• Make as many connections as you can in your writing community. Help people out, be friendly, volunteer, get involved. It can be a solitary life for a writer, but there are others out there. Support each other, encourage and commend. It can inspire you and motivate like you wouldn’t believe!
  • Too many adjectives, also bad.
  • Don’t be too clever and cute, and then fall in love with the cleverness in your writing. Cut it. Hit delete. It’s annoying. Just write the story. I want to go back to the stories I wrote in high school and see what atrocities I committed.
  • Submit. You won’t know until you do.
  • Editors are great people who want to put out great publications.

Accepted II

December 25, 2012

I’ve just received my second acceptance.

So psyched.

I never intended to write a zombie story. Didn’t think I had anything to add, except that I find zombies kind of sad … until I read something on Open Call about zombies in history, the editor was specifically looking for zombies BC.

The story came to me in its entirety. It flowed so easily. And it was something the editor was looking for.

It was really interesting to talk with the editor on the phone. He requested some edits, and more words. I’d never expected to be asked for more words. I figured it would typically go the other way. I’m so thrilled to be engaged in this process. His suggestions and feedback were encouraging and inspiring.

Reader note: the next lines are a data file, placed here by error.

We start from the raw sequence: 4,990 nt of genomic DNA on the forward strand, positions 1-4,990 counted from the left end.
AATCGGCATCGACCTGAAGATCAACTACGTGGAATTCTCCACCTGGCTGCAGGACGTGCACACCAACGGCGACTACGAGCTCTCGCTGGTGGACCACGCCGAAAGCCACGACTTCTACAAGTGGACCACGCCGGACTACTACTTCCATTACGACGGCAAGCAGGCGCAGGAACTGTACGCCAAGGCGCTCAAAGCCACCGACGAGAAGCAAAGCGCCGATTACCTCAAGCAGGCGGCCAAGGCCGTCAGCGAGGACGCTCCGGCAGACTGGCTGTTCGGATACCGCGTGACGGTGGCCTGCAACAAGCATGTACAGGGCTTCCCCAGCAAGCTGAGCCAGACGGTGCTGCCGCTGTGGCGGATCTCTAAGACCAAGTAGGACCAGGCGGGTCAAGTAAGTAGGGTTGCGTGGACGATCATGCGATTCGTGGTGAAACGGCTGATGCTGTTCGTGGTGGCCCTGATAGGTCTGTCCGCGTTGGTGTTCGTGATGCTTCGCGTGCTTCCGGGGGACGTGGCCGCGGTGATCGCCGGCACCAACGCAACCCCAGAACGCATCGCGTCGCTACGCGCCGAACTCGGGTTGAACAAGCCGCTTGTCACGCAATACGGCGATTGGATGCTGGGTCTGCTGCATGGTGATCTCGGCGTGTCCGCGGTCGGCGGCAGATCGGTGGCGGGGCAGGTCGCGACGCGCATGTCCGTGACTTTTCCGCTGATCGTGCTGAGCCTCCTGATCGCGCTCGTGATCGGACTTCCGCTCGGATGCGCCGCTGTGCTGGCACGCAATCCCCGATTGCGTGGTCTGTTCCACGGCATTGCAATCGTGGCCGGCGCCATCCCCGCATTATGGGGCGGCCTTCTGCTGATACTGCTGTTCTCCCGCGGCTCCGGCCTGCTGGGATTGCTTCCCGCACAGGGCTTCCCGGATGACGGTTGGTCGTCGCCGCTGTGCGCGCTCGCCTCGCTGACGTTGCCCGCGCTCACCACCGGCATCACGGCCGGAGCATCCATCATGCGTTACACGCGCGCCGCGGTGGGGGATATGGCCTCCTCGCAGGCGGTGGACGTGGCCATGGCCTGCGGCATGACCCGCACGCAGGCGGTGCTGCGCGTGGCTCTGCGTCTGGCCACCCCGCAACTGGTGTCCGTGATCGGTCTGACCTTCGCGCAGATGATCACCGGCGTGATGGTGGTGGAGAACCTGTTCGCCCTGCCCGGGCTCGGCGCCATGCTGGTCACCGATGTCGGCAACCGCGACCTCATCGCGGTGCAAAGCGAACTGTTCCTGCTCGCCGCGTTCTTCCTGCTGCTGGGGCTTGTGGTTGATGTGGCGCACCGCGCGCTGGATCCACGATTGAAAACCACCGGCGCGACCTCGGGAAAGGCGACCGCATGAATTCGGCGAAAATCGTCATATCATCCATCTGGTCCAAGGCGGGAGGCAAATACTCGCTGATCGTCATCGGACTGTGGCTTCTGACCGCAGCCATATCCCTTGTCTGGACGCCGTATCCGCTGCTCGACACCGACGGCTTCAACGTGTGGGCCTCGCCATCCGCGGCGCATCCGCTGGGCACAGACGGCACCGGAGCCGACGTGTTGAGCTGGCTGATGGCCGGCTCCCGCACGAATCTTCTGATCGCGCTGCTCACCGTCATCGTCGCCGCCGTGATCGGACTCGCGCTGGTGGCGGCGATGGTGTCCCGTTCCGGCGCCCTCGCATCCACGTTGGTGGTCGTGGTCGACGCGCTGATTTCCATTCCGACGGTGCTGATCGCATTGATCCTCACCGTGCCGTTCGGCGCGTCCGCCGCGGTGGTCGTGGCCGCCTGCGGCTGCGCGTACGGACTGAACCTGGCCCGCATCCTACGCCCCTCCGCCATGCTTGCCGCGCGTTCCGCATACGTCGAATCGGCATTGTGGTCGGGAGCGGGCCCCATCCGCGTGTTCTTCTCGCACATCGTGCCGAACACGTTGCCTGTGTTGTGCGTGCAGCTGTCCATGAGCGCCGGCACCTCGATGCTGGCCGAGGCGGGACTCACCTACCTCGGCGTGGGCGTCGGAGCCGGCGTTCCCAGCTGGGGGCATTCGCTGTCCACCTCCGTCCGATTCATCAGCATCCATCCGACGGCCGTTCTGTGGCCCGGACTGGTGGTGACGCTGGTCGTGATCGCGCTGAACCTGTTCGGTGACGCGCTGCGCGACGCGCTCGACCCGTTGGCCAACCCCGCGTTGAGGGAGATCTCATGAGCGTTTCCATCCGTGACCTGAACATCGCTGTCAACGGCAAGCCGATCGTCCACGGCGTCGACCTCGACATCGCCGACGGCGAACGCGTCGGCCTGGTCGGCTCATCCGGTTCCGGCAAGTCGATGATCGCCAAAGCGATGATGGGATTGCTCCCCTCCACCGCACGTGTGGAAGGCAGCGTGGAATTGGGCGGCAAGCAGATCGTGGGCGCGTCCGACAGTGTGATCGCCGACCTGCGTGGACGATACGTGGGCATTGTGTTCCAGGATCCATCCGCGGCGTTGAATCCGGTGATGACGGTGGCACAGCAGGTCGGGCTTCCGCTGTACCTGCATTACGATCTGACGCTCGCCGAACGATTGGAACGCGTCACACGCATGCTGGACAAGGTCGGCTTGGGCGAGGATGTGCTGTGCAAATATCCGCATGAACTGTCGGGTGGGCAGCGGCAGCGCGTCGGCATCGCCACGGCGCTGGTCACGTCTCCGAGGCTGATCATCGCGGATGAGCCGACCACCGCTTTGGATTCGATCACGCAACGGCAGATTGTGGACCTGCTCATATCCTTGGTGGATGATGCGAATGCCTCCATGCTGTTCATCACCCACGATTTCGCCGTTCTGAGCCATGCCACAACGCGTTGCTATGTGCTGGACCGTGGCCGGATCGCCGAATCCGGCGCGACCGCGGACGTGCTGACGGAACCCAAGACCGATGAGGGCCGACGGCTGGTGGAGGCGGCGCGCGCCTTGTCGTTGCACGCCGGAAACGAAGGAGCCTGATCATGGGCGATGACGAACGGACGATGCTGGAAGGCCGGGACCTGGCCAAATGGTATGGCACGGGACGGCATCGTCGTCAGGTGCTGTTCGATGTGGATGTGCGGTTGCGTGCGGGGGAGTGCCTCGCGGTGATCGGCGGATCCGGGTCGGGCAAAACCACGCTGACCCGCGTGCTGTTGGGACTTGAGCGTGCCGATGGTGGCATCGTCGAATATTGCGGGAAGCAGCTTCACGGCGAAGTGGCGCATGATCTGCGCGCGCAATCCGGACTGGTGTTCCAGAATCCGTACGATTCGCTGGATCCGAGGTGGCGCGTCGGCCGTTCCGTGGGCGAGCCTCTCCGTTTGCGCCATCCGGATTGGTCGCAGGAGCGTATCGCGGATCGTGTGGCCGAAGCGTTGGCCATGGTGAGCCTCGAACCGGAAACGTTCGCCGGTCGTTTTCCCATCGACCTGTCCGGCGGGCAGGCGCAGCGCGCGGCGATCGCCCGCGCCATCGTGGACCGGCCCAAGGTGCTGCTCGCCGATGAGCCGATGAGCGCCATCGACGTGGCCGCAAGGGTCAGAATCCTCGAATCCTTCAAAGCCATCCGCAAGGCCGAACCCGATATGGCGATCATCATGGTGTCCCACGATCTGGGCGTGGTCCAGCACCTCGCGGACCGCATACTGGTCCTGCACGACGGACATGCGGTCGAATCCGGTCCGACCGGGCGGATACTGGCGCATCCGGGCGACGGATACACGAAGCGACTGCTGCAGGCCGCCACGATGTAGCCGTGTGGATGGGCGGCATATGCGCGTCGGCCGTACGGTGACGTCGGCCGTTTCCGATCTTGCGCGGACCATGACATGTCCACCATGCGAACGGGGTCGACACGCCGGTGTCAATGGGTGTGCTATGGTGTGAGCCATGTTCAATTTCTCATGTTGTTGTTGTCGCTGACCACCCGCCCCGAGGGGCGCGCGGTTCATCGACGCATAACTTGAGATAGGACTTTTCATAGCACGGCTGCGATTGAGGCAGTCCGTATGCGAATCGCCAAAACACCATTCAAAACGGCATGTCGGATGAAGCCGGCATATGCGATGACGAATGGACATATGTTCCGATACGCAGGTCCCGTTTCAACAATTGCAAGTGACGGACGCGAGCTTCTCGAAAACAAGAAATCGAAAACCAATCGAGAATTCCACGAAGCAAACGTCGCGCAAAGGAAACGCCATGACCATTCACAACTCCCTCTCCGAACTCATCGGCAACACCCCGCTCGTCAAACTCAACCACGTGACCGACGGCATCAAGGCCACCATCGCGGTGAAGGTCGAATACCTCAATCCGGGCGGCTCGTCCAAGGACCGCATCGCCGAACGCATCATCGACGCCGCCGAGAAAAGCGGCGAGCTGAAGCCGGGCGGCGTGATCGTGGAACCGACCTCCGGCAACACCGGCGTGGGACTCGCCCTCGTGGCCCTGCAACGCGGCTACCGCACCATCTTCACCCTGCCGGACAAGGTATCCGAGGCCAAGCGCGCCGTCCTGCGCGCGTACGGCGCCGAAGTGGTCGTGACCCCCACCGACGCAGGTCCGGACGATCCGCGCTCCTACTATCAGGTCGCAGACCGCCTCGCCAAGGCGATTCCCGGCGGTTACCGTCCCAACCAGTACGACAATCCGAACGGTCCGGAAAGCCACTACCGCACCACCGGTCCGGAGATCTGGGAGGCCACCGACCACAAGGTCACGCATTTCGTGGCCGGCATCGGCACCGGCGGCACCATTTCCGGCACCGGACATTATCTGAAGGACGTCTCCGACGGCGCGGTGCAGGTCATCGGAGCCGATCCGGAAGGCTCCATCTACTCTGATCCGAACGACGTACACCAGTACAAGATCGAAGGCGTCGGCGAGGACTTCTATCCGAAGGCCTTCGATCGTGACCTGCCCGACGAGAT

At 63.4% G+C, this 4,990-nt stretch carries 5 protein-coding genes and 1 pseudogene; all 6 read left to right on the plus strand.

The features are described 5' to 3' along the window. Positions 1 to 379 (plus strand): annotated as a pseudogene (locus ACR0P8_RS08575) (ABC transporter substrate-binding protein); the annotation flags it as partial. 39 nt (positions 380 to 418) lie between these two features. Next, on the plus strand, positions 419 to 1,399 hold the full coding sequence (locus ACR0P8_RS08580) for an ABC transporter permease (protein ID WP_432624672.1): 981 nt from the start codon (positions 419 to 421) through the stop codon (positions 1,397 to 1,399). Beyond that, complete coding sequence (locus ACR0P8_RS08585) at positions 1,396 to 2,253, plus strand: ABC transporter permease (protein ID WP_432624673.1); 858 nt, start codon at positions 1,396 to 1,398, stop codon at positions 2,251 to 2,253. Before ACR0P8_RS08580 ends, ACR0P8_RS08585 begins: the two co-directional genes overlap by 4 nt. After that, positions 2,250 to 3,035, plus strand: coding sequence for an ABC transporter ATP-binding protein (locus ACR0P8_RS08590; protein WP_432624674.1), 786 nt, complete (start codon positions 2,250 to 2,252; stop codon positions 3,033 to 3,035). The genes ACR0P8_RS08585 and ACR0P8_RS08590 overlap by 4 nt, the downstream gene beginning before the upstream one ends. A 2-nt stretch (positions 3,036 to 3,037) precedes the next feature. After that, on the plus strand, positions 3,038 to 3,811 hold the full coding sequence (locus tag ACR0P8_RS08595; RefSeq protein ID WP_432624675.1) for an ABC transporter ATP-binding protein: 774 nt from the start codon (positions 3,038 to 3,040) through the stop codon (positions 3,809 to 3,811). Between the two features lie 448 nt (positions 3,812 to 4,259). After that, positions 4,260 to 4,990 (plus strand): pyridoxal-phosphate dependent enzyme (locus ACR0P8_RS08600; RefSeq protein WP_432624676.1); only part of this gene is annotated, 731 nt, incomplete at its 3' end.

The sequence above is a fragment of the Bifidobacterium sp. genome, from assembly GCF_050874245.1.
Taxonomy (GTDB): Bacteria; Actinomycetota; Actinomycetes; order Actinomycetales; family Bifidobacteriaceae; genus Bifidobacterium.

I’ve been looking forward to getting to this point with a story, looking at it with someone who also wants to see it be its best and can give me an outside perspective. I’m learning so much.

And I’m so happy.

PS … I am never going to write a story about psychotic hill-folk. I guess the novel will be coming to me soon.

Accepted!

December 15, 2012

December has been a fantastic month.

Not only did I sell my first story … to [Nameless] Magazine, a fantastic magazine put out by some fantastic people, but I also have a mentor now!

I am so happy I joined the HWA (Horror Writer’s Association). I’ve got my newsletter column, a number of great new friends, my critique partner, Usman. It’s been the best investment in writing I’ve made.

Added to last month’s news that my non-fiction piece will be used in the Deep Cuts anthology … I’m feeling pretty chuffed.

YES

Waiting

October 15, 2012

All you can do when waiting on a submission is write another story and send it out.

This has become my policy. Instead of chomping at the bit for months (and months) waiting on one story, I’ve been trying to get as many out there as possible. Shrink the wait.

Then, fueled by rejection letters (no, I don’t burn them, I read them, learn from them, save them in a special file), I get back to it.

Today, however, I know that a decision has been made on my story. It was shortlisted and their Facebook page says they’ve made their choices. Now I count the days/hours/minutes/seconds for them to let me know my fate. How many times in a day can I refresh my email?

UPDATE: Another one for my ‘rejection’ email file. Can’t wait to send this one back out!

UPDATE: Same story got a personal rejection letter from John Joseph Adams. Best rejection to date.

No News

October 3, 2012

Is no news good news?